34. Having been guilty of multitasking whilst breastfeeding my daughter on many occasions I can feel how I struggled with feeling the depth of stillness and connection when I was simply present with her and the activity and did not allow anything else to distract me. The gift of connection is so precious and very much needed by children -even more so in our so-called connected world where so many feel more isolated than ever.

    1. I feel it as very supportive to read of other women’s difficulty with being present and still in moments, because I realise I am not alone; that we all know it is a quality within us; that it is a quality that restores harmony and that this is an inspiring responsibility.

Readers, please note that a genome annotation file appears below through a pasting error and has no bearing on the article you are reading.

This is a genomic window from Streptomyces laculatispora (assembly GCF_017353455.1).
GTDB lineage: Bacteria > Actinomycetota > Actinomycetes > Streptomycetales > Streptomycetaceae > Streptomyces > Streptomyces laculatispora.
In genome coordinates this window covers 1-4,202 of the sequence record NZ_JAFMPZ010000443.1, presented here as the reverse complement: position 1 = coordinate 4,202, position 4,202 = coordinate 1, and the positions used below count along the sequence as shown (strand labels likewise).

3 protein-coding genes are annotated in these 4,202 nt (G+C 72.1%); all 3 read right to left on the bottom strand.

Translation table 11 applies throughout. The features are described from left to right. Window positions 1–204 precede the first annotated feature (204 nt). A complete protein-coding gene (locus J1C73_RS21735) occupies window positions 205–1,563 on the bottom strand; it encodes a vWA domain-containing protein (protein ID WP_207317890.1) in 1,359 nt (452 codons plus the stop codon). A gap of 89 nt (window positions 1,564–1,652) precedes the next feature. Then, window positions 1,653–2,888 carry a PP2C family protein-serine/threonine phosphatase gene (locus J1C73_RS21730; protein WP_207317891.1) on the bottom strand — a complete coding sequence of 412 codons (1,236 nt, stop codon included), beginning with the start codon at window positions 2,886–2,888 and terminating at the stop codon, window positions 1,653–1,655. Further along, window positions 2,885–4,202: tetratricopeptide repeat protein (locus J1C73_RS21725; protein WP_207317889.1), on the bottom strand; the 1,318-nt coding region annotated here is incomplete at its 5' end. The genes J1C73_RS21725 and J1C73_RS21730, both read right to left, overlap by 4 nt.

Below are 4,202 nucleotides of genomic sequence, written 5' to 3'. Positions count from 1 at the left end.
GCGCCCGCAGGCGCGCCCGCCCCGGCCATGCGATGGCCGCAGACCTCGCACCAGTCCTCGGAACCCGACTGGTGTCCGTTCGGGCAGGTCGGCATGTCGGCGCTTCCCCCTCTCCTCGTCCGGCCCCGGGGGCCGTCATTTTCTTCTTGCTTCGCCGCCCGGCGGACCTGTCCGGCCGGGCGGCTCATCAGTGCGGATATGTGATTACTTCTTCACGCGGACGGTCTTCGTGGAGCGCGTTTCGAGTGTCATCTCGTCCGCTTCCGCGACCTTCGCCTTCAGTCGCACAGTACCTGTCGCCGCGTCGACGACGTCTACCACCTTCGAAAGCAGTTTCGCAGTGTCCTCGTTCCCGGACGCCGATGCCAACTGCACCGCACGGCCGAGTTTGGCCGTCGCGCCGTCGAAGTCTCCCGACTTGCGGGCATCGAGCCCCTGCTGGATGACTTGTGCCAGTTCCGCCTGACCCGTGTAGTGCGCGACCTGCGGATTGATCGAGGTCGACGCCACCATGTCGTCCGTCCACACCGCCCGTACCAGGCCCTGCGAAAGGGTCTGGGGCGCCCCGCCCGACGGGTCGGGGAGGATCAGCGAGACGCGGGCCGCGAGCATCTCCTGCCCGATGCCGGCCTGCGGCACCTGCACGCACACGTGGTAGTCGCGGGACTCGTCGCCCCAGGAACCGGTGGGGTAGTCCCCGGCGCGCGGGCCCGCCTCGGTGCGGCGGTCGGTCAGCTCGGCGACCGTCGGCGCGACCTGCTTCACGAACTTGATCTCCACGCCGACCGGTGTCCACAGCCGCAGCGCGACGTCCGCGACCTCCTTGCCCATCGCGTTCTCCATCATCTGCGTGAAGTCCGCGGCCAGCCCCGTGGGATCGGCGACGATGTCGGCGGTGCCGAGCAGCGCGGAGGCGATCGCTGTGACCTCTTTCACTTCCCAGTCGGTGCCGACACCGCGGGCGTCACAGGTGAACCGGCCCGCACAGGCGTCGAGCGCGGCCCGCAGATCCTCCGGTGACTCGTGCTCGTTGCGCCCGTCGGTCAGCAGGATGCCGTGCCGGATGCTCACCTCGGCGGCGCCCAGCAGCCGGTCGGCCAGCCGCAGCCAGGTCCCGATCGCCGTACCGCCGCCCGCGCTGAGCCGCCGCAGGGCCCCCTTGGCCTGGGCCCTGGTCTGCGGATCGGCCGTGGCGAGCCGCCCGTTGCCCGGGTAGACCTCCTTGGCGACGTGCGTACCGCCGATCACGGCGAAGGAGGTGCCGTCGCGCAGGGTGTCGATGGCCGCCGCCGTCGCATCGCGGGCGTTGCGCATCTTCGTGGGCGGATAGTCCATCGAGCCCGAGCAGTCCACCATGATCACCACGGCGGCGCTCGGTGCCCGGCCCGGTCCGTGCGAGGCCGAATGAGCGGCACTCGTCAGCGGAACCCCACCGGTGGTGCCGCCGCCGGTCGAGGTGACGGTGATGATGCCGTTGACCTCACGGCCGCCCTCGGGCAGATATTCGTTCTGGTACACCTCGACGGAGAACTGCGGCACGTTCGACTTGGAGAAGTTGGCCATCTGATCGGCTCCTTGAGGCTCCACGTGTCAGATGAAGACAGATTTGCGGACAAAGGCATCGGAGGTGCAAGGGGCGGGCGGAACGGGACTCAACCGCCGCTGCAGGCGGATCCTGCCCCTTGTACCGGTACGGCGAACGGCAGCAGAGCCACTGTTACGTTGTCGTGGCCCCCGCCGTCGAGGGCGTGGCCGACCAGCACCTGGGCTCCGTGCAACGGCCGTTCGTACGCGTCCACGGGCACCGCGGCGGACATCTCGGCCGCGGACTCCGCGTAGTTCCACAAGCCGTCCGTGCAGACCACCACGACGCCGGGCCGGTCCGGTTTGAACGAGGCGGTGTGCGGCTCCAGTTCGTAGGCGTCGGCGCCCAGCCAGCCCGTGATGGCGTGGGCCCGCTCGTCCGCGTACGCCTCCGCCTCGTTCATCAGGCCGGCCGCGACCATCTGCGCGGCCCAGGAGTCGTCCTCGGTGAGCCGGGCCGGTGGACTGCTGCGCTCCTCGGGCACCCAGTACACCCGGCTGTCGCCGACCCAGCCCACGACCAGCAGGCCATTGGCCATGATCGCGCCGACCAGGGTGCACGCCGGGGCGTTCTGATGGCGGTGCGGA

35. ‘..what does the choice of trying to spin many plates in life offer us and those we are with?’ First we need to become aware of what in truth is happening when we are multitasking ( and as women getting recognition for this ability) how does it affect us and those around us and to start to be honest and feel the difference when we are connected and present in every moment with what we do. I remember so well the deep stillness, presence and space when I was breathfeeding my child or even just being with them and how trying to multitask would exhaust me and came from the belief and ideal that I only was a good mother when I could do all (and perfect) just like I did before I had the responsibility to raise a child. My children were my biggest teachers.